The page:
How to Drill Door Lockset Holes
Quick Column Summary:
- How to drill holes into a new door
- Mistakes can be easily made in measuring
- Specialized jig can help
- The jig will pay for itself
DEAR TIM: I've got to install a new interior door lockset. The door has no holes in it. I'm completely perplexed at how to drill the holes. Do I just grab my jigsaw? There must be secret tricks and tools you use to accomplish this. It seems much too hard for me to do. Should I just hire a professional to do this? I'm on a razor-thin budget and would prefer to do this myself. Oh, I'll have to do this in the future with other doors, so that's why I'd rather discover how to do this. Teresa D., Danbury, CT
DEAR TERESA: Oh, I can sure understand your bewilderment if you've never seen this task performed by a carpenter. The short answer to your question about tools is easy. You don't need special tools to drill the two holes required for the lockset. But it helps if you have a handy jig that is quite specialized. This jig didn't exist years ago when I had to create perfect lockset holes.
The last thing you want to use is a jigsaw. You need two different hole saws to create the perfectly round holes in the face of the door and the smaller hole in the edge of the door. The hole diameters are 2 and 1/8-inch and 1-inch respectively.
Hole saws have been around since dinosaurs roamed the land. In all honesty, hole saws are old tools used by carpenters for generations. In it's most basic form, think of an empty soup can. Cut teeth on the open can edge and then somehow attach it to a drill. That's what a crude hole saw looks like.
If the metal of the hole saw is thick enough and you can position it at a 90-degree angle to the piece of wood you're drilling - and keep it at 90 degrees while drilling, you'll end up with a clean perfect hole in the door. But it's quite challenging to keep the hole saw at a 90-degree angle.
If you want your door lockset to operate smoothly and not bind up when you turn the doorknob or try to lock it, it's imperative the two holes you drill align perfectly in both directions. The centerline of the holes must be at the same height and they must be drilled at the precise 90-degree angle to the face of the material being drilled.
In the old days, I'd take an accurate small square, measure up 36 inches from the bottom of the door and use a sharp pencil to make a fine line on the face of one side of the door where the lockset handle will be. I'd use the square on the edge of the door to make sure the line was at a 90-degree angle with the edge of the door.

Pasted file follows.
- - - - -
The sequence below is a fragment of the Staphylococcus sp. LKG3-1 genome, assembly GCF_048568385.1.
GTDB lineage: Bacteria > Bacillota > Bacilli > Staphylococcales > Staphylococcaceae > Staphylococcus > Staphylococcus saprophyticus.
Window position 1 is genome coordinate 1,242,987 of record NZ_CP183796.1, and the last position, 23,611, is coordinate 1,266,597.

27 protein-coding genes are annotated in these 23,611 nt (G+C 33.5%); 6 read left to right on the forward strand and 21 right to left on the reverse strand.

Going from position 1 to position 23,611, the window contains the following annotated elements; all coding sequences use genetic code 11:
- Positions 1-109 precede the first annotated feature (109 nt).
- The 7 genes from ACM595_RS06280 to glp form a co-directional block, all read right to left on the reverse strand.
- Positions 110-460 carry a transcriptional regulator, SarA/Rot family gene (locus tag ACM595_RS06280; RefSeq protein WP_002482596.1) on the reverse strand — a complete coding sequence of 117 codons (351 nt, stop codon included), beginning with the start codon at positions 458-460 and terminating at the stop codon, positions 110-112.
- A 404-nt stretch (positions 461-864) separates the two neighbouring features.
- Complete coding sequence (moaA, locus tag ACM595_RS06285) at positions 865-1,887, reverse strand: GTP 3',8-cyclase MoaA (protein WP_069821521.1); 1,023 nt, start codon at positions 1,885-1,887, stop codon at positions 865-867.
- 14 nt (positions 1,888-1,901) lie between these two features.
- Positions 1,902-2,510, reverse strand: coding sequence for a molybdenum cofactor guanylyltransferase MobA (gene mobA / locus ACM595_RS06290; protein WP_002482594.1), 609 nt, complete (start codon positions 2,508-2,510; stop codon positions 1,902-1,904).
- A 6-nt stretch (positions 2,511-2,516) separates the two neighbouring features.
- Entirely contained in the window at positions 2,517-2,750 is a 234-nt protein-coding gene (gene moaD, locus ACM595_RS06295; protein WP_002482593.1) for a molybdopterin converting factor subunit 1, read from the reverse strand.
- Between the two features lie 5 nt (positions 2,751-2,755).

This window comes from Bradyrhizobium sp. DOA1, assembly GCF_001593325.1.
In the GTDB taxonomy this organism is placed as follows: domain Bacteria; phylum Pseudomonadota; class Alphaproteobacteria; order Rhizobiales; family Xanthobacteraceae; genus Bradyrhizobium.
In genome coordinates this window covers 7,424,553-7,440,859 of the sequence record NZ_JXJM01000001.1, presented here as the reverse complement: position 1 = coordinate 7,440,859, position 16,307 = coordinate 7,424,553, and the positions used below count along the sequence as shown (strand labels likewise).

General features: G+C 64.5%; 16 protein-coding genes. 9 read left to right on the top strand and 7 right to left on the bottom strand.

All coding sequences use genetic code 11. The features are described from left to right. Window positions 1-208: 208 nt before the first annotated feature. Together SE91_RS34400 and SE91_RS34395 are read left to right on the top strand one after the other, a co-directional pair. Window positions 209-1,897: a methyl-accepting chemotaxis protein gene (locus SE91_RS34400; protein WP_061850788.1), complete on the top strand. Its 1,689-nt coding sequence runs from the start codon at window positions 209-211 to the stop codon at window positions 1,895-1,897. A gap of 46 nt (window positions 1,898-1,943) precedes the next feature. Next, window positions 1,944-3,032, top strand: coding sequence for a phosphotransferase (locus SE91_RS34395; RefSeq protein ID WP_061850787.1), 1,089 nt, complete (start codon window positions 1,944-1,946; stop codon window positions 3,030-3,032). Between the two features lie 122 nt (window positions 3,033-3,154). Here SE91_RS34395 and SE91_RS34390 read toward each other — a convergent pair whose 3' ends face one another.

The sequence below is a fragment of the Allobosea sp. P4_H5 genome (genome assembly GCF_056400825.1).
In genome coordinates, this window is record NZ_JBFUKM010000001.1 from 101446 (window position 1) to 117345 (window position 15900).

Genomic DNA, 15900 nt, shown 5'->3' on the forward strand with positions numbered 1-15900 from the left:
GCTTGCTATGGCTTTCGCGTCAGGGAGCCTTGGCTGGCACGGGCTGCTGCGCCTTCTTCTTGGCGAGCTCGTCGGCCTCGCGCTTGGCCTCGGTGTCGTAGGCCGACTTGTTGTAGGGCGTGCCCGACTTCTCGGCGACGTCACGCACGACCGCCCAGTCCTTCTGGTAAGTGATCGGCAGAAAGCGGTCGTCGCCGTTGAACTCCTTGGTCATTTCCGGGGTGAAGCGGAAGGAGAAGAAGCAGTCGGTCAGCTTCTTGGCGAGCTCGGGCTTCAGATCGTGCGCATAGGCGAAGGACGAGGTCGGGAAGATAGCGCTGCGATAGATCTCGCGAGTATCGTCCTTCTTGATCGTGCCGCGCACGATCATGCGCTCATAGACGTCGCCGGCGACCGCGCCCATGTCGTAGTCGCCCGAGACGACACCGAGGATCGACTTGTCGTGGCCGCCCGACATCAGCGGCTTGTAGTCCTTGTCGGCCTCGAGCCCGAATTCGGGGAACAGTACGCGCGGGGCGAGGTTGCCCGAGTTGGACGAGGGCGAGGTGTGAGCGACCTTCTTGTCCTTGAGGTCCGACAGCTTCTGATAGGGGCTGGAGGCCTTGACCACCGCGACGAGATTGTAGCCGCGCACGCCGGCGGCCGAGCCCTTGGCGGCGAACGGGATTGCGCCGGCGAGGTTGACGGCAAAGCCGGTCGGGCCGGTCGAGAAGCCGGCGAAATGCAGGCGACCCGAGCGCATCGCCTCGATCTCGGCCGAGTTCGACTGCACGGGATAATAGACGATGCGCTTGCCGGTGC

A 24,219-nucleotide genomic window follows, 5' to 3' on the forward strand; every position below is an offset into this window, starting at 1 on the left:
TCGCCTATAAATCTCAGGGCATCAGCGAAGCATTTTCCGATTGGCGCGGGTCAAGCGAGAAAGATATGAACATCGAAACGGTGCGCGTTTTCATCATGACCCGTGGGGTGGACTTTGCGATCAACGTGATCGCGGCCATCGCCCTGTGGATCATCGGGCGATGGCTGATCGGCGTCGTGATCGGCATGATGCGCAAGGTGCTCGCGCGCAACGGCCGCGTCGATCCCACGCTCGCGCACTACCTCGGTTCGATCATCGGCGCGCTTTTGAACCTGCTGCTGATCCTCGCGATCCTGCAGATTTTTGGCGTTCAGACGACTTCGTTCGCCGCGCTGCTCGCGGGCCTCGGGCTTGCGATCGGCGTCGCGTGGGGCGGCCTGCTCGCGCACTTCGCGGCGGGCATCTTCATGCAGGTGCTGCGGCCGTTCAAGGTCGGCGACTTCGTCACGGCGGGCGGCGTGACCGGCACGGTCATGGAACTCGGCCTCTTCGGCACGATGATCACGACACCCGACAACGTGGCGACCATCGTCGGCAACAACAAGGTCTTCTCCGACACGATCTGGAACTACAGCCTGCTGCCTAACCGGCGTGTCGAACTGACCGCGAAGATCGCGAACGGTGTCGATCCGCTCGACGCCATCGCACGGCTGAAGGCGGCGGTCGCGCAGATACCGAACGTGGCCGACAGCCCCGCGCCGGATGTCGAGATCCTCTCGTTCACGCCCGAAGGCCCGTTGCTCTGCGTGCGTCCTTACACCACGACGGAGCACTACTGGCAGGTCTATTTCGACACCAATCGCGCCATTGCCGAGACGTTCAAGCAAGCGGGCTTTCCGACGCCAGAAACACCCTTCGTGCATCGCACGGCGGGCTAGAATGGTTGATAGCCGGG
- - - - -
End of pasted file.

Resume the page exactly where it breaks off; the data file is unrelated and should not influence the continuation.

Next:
I'd then use the square and sharp pencil to extend this line around the edge of the door and to the opposite face of the door. After drawing the line on the opposite face of the door I'd check with my tape measure to ensure the line is the same distance up from the bottom of the door. If the door is new and has never been trimmed, the bottom of the door should be square with the faces of the door.
The larger 2 and 1/8 inch hole is drilled first. Hole saws come with a centered pilot bit that allows you to center the hole saw. Without this pilot bit, the hole saw would wander across the face of the door as you start to drill the giant hole.
To know where to drill this hole from the edge of the door, you need to know the backset of the lockset. The backset is the distance from the edge of the door to the center of the giant hole you drill in the face of the door.
Most interior locksets have a 2 and 3/8-inch backset. Exterior locksets commonly have a 2 and 3/4-inch backset. I disliked interior locksets with the smaller backset as my knuckles always hit the door jamb. Be aware you might be able to find interior locksets that offer the longer backset dimension.
You can get in trouble fast if you measure the same backset dimension from the edge of the door. Most doors have a very slight bevel cut that allows the door to not strike the door jamb as it closes. You can see this bevel if you put your square on the face of the hinge side of the door. The hinge side is the side of the door where you see the hinge pins once the door is closed.
The bevel cut can be as much as 1/8 inch! This means on the non-hinge side you'd measure 1/8 inch less so the centerline is the same on both sides of the door and the hole saw pilot bit holes line up. See how easy it is to make a mistake?
With the hole centerline marked out, it's time to drill. Don't just drill from one side. You want to drill part way into one side of the door, stop and then start to drill from the other side. This ensures you don't splinter the wood on the face of the door as you blast through drilling from just one side.
With the large hole cut, it's now time to drill the small 1-inch hole in the edge of the door. You want to keep the drill level and square. This is very difficult to do.
Have I convinced you to invest in the new door lockset jig tool that does all the magic centering for you? This tool keeps the hole saws square and centered for you. All you have to do is draw the accurate pencil lines so you can align the hole jig.
The best part is the jig will pay for itself before you finish drilling your first hole. A professional finish carpenter wouldn't even come to your home to start the job for what the jig will cost you. I'm confident you'll have great success!
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